Academic journal article Middle East Quarterly

Rethinking U.S. Strategy in Afghanistan

Academic journal article Middle East Quarterly

Rethinking U.S. Strategy in Afghanistan

Article excerpt

As U. S. military operations in Afghanistan drag on inconclusively, it is becoming increasingly apparent that the Taliban insurgency is gaining ground. In the first six months of 2010, for example, there was a 31 percent rise in civilian casualties while the Shari'a was implemented in areas hitherto inaccessible to the Taliban. 1 Insurgent attacks in the first quarter of 2011 grew by 51 percent compared with the previous year2 while the Afghan security forces have been increasingly penetrated by the Taliban.3

It is hardly surprising therefore that President Hamid Karzai has reportedly held several meetings with the Taliban over the past three years in an attempt to strike a deal .4 In the meantime, Pakistan is being destabilized still further, especially with the rise of new militant groups such as the Punj abi Taliban, despite increased attacks against militant hideouts in the Federally Administered Tribal Areas bordering Afghanistan.5

The emerging picture is very grim, indeed. How is it that, despite making Afghanistan the cornerstone of its struggle against militant extremism, the Obama administration's strategy is failing so miserably ? Does the president's plan to withdraw 10,000 troops by the end of this year, and to remove all 33,000 troops originally added as part of the surge by the end of next summer, have a realistic chance of success?6 And are there any viable alternatives to this failing strategy?


The clearest difference between the Bush and the Obama administrations' Afghan strategies is the more recent deployment of nearly 60,000 additional troops as part of a surge, mostly in the Pashtun areas of the south and east where the Taliban insurgency is strongest.7 However, according to Matthew Hoh, former senior civilian U. S. representative in the southeastern province of Zabul, who resigned in protest over the current strategy, the "U.S. and NATO presence and operations in Pashtun valleys and villages, as well as Afghan army and police units that are led and composed of non-Pashtun soldiers and police, provide an occupation force" against which a Pashtun insurgency "composed of multiple, seemingly infinite, local groups" is justified.8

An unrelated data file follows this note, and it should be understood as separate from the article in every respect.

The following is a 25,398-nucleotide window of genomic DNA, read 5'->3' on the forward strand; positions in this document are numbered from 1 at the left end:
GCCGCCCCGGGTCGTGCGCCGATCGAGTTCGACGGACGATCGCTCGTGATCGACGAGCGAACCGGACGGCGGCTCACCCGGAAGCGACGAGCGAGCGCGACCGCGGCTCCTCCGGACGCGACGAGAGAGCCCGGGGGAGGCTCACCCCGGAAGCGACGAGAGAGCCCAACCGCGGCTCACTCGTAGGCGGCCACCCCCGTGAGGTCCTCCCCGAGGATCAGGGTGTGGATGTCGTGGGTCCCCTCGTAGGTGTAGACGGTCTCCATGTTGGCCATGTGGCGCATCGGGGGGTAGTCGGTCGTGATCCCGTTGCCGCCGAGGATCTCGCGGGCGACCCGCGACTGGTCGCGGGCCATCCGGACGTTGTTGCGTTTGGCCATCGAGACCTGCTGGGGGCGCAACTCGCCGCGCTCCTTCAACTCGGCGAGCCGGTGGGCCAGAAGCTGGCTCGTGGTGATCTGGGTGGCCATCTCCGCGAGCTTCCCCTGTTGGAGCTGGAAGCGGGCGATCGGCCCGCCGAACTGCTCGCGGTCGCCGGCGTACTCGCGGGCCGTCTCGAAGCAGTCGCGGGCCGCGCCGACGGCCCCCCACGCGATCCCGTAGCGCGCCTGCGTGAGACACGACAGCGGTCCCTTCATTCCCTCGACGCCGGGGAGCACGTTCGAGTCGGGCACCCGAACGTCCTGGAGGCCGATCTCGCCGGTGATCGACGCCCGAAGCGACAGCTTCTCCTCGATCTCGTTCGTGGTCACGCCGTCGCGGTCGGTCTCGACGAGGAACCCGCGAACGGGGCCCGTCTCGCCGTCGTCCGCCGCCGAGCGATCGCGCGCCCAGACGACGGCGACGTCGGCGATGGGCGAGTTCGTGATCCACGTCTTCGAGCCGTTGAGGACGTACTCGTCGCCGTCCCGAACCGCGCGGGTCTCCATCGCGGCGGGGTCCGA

Hoh's observations should not be that surprising. As noted in an International Crisis Group report, the disorganized and weak Afghan National Army (ANA), plagued by illiteracy and innumeracy, comprises a disproportionately large percentage of ethnic Tajiks who are often deployed to the Pashtun areas.9 Such a policy poses a major problem for the official counterinsurgency strategy objective of winning "the hearts and minds" of the Afghan population.

The lack of Pashtun soldiers in southern and eastern Afghanistan, together with the increase in the number of U.S. and other nonAfghan troops, means that the coalition's presenee in Pashtun lands is largely viewed as a foreign force that should be resisted, provoking a localized Pashtun nationalist insurgency, which, in Hoirs words "is fed by what is perceived ... as a continued and sustained assault, going back centuries, on Pashtun land, culture, traditions, and religion by internal and external enemies."10 Attitudes among Afghans as a whole were less intense, yet a January 2010 poll found that 31 percent opposed U.S. military presence while 37 percent opposed the presence of NATO forces or International Security Assistance Forces (ISAF).11 Given that the Pashtuns comprise roughly 30 to 40 percent of Afghanistan's population, the intensification of a Pashtun insurgency is bound to allow the Taliban to make further advances.


The second major problem with the present strategy relates to the propping up of Karzai's centralized regime in Kabul, which has cost the U.S. taxpayer almost $300 billion in military and reconstruction (i.e., nation-building) efforts since the 2001 invasion.12 Nonetheless, when an already corrupt regime is flooded with aid, it simply becomes more corrupt. …

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